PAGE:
in Governing the dead
Bryan Fanning

nor the sole creator of Ireland’s devotional revolution.2 But one of the problems of a book of essays that place the same man at the centre of each of these is that the result will almost inevitably place him at the centre of his time. In Cullen’s case this is justifiable. Cullen’s London Times obituary described him as undistinguished as a theologian, a writer or a preacher, but an agent of great change who typified better than any other prelate the vast change that had come over the spirit of the Catholic Church in Ireland. He was, according to Emmet Larkin (in a

in Irish adventures in nation-building
Carol Engelhardt Herringer

1843 he resigned as vicar of the Church of St Mary the Virgin in Oxford. Even with these warning signs, his late-night, rural conversion in October 1845 sent shock waves throughout the Church of England. Tractarians lost one of their most prominent and articulate spokesmen, while their Anglican opponents seized on it as proof that Tractarianism ‘has furnished, and continues to furnish, to Romanism all its most valuable converts’.33 Newman was followed into the Roman Catholic Church almost immediately by Frederick W. Faber, a flamboyant and emotional man who had been

in Victorians and the Virgin Mary
Philip M. Taylor

Catholic Church, he was acting like any other normal medieval polemicist but his action was to launch a war for the hearts and minds of Europe and beyond that utilized all the available media of persuasion. As Professor A.G. Dickens has written: Between 1517 and 1520, Luther’s thirty publications probably sold well over 300,000 copies … Altogether in relation to the spread of religious ideas it seems difficult to exaggerate the significance of the Press, without which a revolution of this magnitude could scarcely have been consummated … For the first time in human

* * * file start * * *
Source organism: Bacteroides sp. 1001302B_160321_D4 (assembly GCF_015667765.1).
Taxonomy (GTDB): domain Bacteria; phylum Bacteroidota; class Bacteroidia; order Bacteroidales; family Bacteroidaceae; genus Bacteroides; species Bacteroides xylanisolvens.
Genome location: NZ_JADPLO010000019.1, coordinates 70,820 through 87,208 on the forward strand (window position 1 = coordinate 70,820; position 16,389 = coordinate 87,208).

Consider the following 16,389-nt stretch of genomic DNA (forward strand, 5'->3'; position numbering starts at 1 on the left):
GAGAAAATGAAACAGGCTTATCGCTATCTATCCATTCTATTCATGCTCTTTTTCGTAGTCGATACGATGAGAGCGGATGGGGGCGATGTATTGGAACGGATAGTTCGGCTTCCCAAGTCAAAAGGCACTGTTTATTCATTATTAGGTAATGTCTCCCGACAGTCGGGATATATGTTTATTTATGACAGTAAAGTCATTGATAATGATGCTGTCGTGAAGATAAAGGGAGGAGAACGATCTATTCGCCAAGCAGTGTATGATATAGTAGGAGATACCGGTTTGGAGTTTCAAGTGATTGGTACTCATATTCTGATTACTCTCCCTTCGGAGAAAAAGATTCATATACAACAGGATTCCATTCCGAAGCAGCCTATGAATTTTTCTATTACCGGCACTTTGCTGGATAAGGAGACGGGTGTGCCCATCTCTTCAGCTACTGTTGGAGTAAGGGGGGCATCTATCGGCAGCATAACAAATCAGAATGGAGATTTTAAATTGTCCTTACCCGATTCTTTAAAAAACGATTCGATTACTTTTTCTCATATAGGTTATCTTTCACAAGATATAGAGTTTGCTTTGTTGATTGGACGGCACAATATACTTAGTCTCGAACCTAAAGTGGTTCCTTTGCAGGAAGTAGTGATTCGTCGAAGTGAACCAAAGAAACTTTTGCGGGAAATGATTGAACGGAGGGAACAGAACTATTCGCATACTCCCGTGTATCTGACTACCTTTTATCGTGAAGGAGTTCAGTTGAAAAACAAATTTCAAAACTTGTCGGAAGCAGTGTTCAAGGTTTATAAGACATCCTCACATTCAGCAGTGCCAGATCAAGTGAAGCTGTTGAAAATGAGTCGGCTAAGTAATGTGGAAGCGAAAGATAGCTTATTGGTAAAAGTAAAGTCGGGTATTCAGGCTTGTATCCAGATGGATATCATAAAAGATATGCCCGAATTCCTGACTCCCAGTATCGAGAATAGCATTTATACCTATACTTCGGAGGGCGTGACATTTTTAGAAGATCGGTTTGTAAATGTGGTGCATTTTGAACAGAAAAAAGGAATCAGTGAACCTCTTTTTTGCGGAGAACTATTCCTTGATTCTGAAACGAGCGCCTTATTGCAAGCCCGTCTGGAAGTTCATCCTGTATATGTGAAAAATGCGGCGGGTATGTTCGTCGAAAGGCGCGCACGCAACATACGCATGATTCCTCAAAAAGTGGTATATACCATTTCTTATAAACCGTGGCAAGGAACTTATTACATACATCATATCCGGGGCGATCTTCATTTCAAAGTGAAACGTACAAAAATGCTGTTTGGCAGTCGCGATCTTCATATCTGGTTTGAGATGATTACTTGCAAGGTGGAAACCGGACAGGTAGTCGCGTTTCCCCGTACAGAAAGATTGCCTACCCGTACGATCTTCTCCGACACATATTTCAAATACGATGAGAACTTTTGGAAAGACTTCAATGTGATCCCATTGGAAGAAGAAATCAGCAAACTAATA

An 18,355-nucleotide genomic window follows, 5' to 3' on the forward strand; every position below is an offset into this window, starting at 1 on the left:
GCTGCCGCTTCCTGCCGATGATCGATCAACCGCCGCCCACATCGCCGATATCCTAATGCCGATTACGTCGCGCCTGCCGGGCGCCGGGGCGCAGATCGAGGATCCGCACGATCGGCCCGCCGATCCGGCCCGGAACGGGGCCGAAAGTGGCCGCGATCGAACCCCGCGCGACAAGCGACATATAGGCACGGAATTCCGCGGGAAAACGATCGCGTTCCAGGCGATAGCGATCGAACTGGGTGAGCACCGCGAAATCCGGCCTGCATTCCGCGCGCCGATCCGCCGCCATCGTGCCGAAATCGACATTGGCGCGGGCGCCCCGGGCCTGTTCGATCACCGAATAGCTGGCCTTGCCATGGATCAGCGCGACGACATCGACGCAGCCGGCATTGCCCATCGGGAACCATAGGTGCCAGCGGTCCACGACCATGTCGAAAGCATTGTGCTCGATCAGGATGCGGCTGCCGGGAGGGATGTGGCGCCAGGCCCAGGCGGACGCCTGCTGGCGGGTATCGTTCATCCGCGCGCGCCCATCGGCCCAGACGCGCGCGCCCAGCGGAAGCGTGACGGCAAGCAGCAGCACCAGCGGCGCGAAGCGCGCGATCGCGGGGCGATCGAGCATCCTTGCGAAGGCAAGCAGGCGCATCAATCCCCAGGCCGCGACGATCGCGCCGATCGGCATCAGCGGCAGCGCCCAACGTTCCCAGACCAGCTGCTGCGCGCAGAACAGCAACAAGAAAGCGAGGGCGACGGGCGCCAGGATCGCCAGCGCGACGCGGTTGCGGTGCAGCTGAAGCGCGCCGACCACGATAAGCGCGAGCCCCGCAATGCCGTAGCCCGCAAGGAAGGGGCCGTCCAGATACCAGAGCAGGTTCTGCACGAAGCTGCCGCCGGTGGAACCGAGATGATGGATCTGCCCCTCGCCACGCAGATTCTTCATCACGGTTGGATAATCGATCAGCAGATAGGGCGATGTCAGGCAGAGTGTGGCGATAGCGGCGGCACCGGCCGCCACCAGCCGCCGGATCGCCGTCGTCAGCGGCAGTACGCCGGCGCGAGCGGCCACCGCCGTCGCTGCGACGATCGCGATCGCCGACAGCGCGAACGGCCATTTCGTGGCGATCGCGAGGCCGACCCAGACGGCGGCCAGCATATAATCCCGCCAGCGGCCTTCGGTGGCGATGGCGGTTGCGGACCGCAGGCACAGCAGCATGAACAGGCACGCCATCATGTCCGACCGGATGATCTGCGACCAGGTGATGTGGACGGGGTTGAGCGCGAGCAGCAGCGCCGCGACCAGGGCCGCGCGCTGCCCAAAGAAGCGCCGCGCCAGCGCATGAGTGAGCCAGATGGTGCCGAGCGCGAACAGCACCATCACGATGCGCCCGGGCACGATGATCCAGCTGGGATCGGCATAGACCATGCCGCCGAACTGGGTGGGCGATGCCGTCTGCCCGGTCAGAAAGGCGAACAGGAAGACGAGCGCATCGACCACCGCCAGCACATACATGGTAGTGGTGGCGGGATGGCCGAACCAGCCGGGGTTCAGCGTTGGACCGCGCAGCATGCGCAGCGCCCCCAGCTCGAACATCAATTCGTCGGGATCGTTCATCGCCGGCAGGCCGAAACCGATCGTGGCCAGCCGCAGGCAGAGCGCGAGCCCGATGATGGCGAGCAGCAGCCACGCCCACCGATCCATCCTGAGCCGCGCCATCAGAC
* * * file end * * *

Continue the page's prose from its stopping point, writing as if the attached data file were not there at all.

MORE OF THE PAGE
in Munitions of the Mind
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Lindsey Earner-Byrne

potential of state power and determined that the only source that would intervene on the preserve of the family and compromise the role of the father would be a benevolent and discretionary source under his auspices. McQuaid viewed motherhood as a potential source for either moral power or social disruption. Consequently, he was determined that the Catholic church should control maternal welfare. To this end he pursued a policy of co-operation with the state, a strategy that served him well initially, both with respect to the threat of nonsectarian competition and in

in Mother and child
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Adrian Millar

had someone close to them killed or injured in the conflict. 1 These statistics provide us with some indication of the experience of pain of the republican community. The authors also remark that the pain of the wider Catholic church-going community is greater than that of the Protestant church-going population: ‘Among churchgoers, Catholics are three times more likely to have been intimidated and

in Socio-ideological fantasy and the Northern Ireland conflict